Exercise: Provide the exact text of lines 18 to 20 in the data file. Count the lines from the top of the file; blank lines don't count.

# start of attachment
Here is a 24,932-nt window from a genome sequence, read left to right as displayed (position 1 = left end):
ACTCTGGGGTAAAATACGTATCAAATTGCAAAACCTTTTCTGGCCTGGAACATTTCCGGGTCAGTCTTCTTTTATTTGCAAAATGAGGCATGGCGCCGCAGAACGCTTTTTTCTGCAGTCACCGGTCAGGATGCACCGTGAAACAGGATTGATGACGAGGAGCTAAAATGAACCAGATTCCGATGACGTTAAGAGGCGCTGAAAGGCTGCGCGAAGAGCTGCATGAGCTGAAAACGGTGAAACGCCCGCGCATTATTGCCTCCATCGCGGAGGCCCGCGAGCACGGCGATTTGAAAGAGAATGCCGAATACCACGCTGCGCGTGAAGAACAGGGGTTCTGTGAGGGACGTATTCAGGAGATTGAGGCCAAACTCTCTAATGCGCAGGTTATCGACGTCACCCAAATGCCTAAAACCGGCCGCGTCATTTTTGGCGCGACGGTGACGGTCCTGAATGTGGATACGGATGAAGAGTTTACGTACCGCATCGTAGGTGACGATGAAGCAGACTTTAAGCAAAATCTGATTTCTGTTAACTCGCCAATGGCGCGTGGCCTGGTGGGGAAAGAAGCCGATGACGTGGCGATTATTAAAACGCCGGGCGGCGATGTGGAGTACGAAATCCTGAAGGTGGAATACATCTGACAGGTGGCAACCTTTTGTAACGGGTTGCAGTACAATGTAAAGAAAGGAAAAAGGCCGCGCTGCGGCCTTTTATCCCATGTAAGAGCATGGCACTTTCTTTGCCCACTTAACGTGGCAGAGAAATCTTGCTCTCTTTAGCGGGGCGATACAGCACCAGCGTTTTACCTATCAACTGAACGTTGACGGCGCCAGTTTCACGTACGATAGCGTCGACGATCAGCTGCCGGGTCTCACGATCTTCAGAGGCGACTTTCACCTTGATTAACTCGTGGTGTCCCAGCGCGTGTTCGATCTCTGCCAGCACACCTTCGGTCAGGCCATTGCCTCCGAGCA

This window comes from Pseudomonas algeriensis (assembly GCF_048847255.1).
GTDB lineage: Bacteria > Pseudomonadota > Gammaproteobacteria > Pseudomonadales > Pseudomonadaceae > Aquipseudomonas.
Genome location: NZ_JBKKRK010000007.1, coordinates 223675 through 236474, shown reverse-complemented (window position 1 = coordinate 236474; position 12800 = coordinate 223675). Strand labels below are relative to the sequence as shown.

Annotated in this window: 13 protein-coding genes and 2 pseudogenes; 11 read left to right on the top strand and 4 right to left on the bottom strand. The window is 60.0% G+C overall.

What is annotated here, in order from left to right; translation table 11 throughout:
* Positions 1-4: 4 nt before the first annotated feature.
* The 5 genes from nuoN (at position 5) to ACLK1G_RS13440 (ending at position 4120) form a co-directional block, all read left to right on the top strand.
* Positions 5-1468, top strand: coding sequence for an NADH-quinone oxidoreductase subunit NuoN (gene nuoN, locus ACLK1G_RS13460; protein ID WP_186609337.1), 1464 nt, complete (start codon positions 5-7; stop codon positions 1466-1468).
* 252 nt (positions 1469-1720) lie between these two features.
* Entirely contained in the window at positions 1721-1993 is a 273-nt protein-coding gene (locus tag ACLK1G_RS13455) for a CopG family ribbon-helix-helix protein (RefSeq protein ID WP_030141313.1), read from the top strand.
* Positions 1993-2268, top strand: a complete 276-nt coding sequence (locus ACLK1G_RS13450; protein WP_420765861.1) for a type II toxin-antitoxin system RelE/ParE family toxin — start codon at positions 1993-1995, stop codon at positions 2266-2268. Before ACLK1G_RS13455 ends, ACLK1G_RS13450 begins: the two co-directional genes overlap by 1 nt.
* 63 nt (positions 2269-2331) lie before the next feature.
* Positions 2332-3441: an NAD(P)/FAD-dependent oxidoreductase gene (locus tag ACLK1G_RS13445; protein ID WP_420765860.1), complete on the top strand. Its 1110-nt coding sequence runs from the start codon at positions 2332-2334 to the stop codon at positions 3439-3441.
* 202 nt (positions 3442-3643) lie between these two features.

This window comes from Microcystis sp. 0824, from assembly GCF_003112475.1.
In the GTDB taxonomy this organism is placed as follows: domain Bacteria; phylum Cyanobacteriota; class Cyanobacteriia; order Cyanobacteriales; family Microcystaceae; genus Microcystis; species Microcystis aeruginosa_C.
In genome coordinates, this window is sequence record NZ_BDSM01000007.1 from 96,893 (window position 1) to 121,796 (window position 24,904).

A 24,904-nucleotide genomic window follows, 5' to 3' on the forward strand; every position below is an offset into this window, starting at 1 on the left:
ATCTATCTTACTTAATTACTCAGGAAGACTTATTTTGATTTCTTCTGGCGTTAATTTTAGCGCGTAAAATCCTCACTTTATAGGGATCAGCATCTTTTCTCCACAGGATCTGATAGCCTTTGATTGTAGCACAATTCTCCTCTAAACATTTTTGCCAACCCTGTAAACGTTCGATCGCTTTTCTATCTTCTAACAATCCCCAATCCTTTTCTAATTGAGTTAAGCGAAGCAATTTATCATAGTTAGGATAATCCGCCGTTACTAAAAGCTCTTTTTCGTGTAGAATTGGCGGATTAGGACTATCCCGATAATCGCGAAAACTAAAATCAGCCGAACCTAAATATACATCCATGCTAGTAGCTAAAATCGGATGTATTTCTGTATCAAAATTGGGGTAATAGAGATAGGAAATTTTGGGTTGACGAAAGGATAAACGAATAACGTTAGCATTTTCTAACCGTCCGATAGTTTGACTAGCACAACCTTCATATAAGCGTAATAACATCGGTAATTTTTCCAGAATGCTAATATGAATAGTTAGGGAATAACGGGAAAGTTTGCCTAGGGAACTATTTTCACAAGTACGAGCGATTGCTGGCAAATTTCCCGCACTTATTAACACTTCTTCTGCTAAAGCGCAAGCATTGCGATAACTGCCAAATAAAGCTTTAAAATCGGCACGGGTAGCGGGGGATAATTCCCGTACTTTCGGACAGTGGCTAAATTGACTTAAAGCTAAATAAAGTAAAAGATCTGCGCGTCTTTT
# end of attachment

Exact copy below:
In the GTDB taxonomy this organism is placed as follows: domain Bacteria; phylum Cyanobacteriota; class Cyanobacteriia; order Cyanobacteriales; family Microcystaceae; genus Microcystis; species Microcystis aeruginosa_C.
In genome coordinates, this window is sequence record NZ_BDSM01000007.1 from 96,893 (window position 1) to 121,796 (window position 24,904).

A 24,904-nucleotide genomic window follows, 5' to 3' on the forward strand; every position below is an offset into this window, starting at 1 on the left: